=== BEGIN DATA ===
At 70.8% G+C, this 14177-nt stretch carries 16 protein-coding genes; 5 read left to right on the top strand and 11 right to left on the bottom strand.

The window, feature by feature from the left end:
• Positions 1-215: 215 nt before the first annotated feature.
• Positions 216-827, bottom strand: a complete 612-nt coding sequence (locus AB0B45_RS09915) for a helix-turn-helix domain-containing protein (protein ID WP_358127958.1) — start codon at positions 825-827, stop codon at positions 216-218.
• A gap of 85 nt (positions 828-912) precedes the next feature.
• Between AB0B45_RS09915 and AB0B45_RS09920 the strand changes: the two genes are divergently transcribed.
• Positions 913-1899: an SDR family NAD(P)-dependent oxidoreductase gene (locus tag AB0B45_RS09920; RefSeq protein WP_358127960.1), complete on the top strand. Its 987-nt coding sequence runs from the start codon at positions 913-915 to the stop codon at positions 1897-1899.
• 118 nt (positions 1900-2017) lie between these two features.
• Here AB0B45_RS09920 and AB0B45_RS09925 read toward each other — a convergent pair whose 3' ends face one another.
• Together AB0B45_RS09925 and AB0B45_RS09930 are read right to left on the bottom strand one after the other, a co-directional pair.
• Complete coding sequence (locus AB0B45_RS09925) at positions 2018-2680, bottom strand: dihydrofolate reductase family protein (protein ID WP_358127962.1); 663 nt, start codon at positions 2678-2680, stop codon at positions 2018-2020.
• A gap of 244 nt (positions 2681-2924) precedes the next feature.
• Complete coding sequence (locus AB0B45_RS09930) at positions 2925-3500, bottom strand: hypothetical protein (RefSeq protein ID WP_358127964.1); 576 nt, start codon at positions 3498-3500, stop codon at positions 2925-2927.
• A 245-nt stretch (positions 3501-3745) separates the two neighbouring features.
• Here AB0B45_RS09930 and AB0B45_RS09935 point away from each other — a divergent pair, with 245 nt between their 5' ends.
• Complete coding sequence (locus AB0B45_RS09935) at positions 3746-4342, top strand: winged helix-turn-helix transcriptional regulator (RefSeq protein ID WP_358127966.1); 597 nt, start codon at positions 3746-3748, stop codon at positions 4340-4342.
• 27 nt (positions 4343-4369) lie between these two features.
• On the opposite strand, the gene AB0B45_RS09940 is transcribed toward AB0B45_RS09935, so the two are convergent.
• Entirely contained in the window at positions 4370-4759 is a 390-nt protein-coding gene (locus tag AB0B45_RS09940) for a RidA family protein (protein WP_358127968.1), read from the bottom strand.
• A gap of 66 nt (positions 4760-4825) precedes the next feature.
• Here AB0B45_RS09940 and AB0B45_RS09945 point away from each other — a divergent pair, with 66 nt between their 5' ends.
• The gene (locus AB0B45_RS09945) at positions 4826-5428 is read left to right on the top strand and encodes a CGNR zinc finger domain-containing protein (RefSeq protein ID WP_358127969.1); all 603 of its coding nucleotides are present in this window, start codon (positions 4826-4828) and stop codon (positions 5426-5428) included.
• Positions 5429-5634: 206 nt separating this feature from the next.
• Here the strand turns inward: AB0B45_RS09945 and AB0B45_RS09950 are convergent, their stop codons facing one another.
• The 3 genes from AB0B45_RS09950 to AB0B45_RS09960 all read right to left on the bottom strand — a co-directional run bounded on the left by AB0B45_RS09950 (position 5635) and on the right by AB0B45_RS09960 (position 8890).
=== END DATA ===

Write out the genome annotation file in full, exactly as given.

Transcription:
At 70.8% G+C, this 14177-nt stretch carries 16 protein-coding genes; 5 read left to right on the top strand and 11 right to left on the bottom strand.

The window, feature by feature from the left end:
• Positions 1-215: 215 nt before the first annotated feature.
• Positions 216-827, bottom strand: a complete 612-nt coding sequence (locus AB0B45_RS09915) for a helix-turn-helix domain-containing protein (protein ID WP_358127958.1) — start codon at positions 825-827, stop codon at positions 216-218.
• A gap of 85 nt (positions 828-912) precedes the next feature.
• Between AB0B45_RS09915 and AB0B45_RS09920 the strand changes: the two genes are divergently transcribed.
• Positions 913-1899: an SDR family NAD(P)-dependent oxidoreductase gene (locus tag AB0B45_RS09920; RefSeq protein WP_358127960.1), complete on the top strand. Its 987-nt coding sequence runs from the start codon at positions 913-915 to the stop codon at positions 1897-1899.
• 118 nt (positions 1900-2017) lie between these two features.
• Here AB0B45_RS09920 and AB0B45_RS09925 read toward each other — a convergent pair whose 3' ends face one another.
• Together AB0B45_RS09925 and AB0B45_RS09930 are read right to left on the bottom strand one after the other, a co-directional pair.
• Complete coding sequence (locus AB0B45_RS09925) at positions 2018-2680, bottom strand: dihydrofolate reductase family protein (protein ID WP_358127962.1); 663 nt, start codon at positions 2678-2680, stop codon at positions 2018-2020.
• A gap of 244 nt (positions 2681-2924) precedes the next feature.
• Complete coding sequence (locus AB0B45_RS09930) at positions 2925-3500, bottom strand: hypothetical protein (RefSeq protein ID WP_358127964.1); 576 nt, start codon at positions 3498-3500, stop codon at positions 2925-2927.
• A 245-nt stretch (positions 3501-3745) separates the two neighbouring features.
• Here AB0B45_RS09930 and AB0B45_RS09935 point away from each other — a divergent pair, with 245 nt between their 5' ends.
• Complete coding sequence (locus AB0B45_RS09935) at positions 3746-4342, top strand: winged helix-turn-helix transcriptional regulator (RefSeq protein ID WP_358127966.1); 597 nt, start codon at positions 3746-3748, stop codon at positions 4340-4342.
• 27 nt (positions 4343-4369) lie between these two features.
• On the opposite strand, the gene AB0B45_RS09940 is transcribed toward AB0B45_RS09935, so the two are convergent.
• Entirely contained in the window at positions 4370-4759 is a 390-nt protein-coding gene (locus tag AB0B45_RS09940) for a RidA family protein (protein WP_358127968.1), read from the bottom strand.
• A gap of 66 nt (positions 4760-4825) precedes the next feature.
• Here AB0B45_RS09940 and AB0B45_RS09945 point away from each other — a divergent pair, with 66 nt between their 5' ends.
• The gene (locus AB0B45_RS09945) at positions 4826-5428 is read left to right on the top strand and encodes a CGNR zinc finger domain-containing protein (RefSeq protein ID WP_358127969.1); all 603 of its coding nucleotides are present in this window, start codon (positions 4826-4828) and stop codon (positions 5426-5428) included.
• Positions 5429-5634: 206 nt separating this feature from the next.
• Here the strand turns inward: AB0B45_RS09945 and AB0B45_RS09950 are convergent, their stop codons facing one another.
• The 3 genes from AB0B45_RS09950 to AB0B45_RS09960 all read right to left on the bottom strand — a co-directional run bounded on the left by AB0B45_RS09950 (position 5635) and on the right by AB0B45_RS09960 (position 8890).